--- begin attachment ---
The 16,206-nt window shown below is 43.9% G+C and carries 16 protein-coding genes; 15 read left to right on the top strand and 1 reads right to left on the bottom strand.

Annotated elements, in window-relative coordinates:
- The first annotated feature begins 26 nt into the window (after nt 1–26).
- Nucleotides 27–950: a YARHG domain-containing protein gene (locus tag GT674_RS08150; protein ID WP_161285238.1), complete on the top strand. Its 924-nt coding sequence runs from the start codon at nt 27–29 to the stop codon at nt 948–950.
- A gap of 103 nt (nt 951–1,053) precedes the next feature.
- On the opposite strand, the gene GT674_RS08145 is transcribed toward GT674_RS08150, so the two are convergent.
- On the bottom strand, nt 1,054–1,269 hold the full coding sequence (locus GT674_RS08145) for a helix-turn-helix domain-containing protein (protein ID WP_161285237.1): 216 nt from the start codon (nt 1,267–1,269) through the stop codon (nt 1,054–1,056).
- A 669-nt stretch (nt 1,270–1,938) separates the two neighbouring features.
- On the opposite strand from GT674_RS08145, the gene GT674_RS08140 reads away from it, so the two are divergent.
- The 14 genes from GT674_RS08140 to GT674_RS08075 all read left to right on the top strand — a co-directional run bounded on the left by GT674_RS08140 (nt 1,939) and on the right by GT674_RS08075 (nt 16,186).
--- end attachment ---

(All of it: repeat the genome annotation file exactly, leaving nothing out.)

The 16,206-nt window shown below is 43.9% G+C and carries 16 protein-coding genes; 15 read left to right on the top strand and 1 reads right to left on the bottom strand.

Annotated elements, in window-relative coordinates:
- The first annotated feature begins 26 nt into the window (after nt 1–26).
- Nucleotides 27–950: a YARHG domain-containing protein gene (locus tag GT674_RS08150; protein ID WP_161285238.1), complete on the top strand. Its 924-nt coding sequence runs from the start codon at nt 27–29 to the stop codon at nt 948–950.
- A gap of 103 nt (nt 951–1,053) precedes the next feature.
- On the opposite strand, the gene GT674_RS08145 is transcribed toward GT674_RS08150, so the two are convergent.
- On the bottom strand, nt 1,054–1,269 hold the full coding sequence (locus GT674_RS08145) for a helix-turn-helix domain-containing protein (protein ID WP_161285237.1): 216 nt from the start codon (nt 1,267–1,269) through the stop codon (nt 1,054–1,056).
- A 669-nt stretch (nt 1,270–1,938) separates the two neighbouring features.
- On the opposite strand from GT674_RS08145, the gene GT674_RS08140 reads away from it, so the two are divergent.
- The 14 genes from GT674_RS08140 to GT674_RS08075 all read left to right on the top strand — a co-directional run bounded on the left by GT674_RS08140 (nt 1,939) and on the right by GT674_RS08075 (nt 16,186).